Using body language to nail that job

By Suzanne Masefield

Employers like, dislike, trust or mistrust people within the first 10 seconds of meeting them. Photo / Thinkstock
Employers like, dislike, trust or mistrust people within the first 10 seconds of meeting them. Photo / Thinkstock

We determine whether we like, dislike, trust or mistrust people within the first 10 seconds of meeting them, with up to 70 per cent of a job interviewer's assessment being based, consciously and subconsciously, on people's body-language. By being aware of positive body-language you can increase your prospects, and avoid negative gestures that might sabotage your opportunity.

Whether you're being interviewed or doing the interviewing, consciously take charge of your body-language. It will focus your energy to identify the subtle non-verbal cues of the person in front of you, and increase your chances of success.

Positive body language
Your CV might represent your skills and experience, but an interviewer wants to see the real you, in the flesh. They want to know if you'll get on with others, as well as do the job competently. It's about the way you shake the interviewer's hand, the eye contact you use, how you sit in the chair, how you use your hands. In essence, it's about body-language.

Dress to impress
Your appearance reflects your self-mastery and your dress code needs to fit the company and position _ too casual could make people think you're casual about your work, which includes hair, makeup, accessories and hygiene. The rule of thumb is clean, well-groomed and tidy. This may seem obvious, but in my experience, candidates often fall short in these areas. A confident, friendly, attentive manner with good interpersonal body-language effectiveness goes a long way to convincing the interviewer you are the right candidate for the position.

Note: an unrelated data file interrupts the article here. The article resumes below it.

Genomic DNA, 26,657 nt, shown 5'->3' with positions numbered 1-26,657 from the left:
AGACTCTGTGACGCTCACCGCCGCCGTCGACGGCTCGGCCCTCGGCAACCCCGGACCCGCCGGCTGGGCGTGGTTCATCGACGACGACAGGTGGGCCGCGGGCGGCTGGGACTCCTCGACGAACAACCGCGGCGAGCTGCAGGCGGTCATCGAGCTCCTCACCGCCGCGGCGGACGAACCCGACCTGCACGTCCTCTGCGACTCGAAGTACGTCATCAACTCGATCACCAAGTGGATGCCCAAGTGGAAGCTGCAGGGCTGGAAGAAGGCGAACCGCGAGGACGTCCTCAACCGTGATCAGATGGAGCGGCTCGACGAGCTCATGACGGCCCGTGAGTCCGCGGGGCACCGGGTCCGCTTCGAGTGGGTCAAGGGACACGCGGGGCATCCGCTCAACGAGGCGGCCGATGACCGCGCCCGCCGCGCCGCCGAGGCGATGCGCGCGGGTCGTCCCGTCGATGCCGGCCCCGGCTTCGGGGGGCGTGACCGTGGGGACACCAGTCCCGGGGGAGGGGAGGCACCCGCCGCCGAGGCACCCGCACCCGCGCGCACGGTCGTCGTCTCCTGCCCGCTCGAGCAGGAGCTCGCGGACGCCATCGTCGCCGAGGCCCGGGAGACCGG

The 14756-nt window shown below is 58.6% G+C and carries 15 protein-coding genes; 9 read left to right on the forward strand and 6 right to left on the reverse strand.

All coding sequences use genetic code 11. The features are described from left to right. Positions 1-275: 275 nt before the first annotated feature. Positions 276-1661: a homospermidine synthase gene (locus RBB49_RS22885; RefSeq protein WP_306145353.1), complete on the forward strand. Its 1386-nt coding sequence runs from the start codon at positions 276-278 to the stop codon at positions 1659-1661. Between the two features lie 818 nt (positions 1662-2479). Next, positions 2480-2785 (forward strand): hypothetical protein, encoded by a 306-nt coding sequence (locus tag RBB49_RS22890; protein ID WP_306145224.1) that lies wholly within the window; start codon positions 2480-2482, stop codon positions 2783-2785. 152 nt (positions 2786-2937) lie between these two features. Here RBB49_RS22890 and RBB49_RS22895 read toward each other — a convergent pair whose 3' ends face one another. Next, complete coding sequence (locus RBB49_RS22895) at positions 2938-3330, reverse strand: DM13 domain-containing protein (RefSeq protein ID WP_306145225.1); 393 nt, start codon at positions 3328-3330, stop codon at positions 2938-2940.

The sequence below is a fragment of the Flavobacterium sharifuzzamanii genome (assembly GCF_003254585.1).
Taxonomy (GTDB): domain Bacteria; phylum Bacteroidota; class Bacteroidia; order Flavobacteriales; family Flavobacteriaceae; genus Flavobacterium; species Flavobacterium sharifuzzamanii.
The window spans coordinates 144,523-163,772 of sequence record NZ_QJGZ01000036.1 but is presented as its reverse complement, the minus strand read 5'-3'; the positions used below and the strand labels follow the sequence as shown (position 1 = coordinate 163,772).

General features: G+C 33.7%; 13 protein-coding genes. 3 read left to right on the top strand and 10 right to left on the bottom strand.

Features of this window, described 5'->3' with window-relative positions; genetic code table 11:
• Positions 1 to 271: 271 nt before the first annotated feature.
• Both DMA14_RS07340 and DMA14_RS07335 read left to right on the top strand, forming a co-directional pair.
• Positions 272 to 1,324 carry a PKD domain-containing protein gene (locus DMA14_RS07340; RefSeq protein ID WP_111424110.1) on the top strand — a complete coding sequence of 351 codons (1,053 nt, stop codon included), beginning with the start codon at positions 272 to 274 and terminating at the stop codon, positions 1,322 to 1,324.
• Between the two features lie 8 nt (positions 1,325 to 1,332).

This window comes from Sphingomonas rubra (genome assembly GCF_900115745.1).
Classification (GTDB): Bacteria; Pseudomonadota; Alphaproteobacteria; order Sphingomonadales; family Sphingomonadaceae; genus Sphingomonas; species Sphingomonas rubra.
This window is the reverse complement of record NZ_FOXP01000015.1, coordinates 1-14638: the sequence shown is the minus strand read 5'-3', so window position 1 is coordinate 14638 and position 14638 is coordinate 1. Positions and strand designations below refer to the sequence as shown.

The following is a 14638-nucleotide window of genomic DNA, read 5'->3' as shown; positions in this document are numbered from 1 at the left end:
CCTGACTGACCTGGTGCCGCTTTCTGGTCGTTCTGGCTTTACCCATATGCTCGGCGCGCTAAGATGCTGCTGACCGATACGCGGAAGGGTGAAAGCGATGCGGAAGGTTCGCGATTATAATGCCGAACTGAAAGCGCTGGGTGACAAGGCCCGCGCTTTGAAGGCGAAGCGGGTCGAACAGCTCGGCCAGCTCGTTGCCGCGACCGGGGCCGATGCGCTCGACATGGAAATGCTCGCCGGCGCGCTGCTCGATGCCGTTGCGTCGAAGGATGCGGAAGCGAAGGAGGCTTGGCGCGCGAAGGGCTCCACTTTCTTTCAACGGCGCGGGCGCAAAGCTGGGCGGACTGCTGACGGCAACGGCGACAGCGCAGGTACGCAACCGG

Show enthusiasm
* Upright posture: reflects self-confidence
* Eye contact: engagement and interest
* Genuine smile (with eyes): openness and positivity
* Arms open and relaxed: willingness to build relationships
* Open palms or lightly in lap: open personality with nothing to hide
* Equal handshake: confidence and respect
* Head tilted to the side: interested and listening
* Lean forward slightly: attentive and responsive
* Plant both feet on the floor: stabilises your body
* Breathe steadily: oxygen calms nerves

Eight habits to avoid
* Slouching: implies lethargy, disinterest!
* Crossing arms: defensiveness, negative attitude
* Hands in pockets: something to hide
* Speaking too fast, or interrupting: nervousness, not listening
* Fiddling with hair, cell phone: anxiety, distraction
* Stroking neck or arms: need for reassurance
* Fidgeting or foot-tapping: impatient, wants to escape
* Wringing hands: anxious (the closer to the face the more anxiety)

Negative gestures imply you're defensive, unsure of what you're saying or even lying. Avoid these, or you'll undo all the attributes in your CV.

Stand with the interviewer at the end, shake hands, maintaining good eye-contact, thank them and exit with upright posture you entered with. Be yourself and be at ease _ it sounds easy, but this manner is a potent and compelling selling point.

Interviewing others
You can also use positive body-language to heighten your interviewing skills. It will set up a stable foundation to read others more effectively and create a welcoming environment to encourage openness in candidates.

Interviewer's checklist
Use the following as a guide in observing candidates' body-language during an interview. You are looking for things like:

* Body posture and position: is it open or closed, upright or slouched?
* Head, shoulders, feet direction: are they facing you or away (engaged or disinterested)?
* Facial micro-expressions: are they happy, or fearful, or showing contempt?
* Head position: tilted up, down, to the side?
* Hand and arm positions: are their hands open, closed or hidden?
* Body movement: is it jerky, fidgeting, very still, or relaxed?
* Voice tone and pace: is it high-pitched, quiet, fast, slow?
* Hand-to-face gestures: suggest nerves, negativity or possible deception

Mismatched messages
When interviewing, look for warning signs of deception. This is body language that doesn't match what is said, such as placing hands in pockets and lowering the chin, while saying they enjoyed their last job. Or using facial micro-expressions of fear (eyebrows raised, stress lines on forehead, tight mouth) while saying they have great references.

As body language is universal and mostly unconscious, these signals are more accurate and reliable to go by than words alone.

Identifying positive and negative cues helps establish candidates' personality, attitude, whether they are proactive, confident, nervous, laid-back, lazy and whether they're a good fit for the position. It will speed up your search time.

Suzanne Masefield is a body-mind analyst and director of The Body Language Company. She is offering Herald on Sunday readers a free Body Language 4 Success report, valued at $30.

- Herald on Sunday

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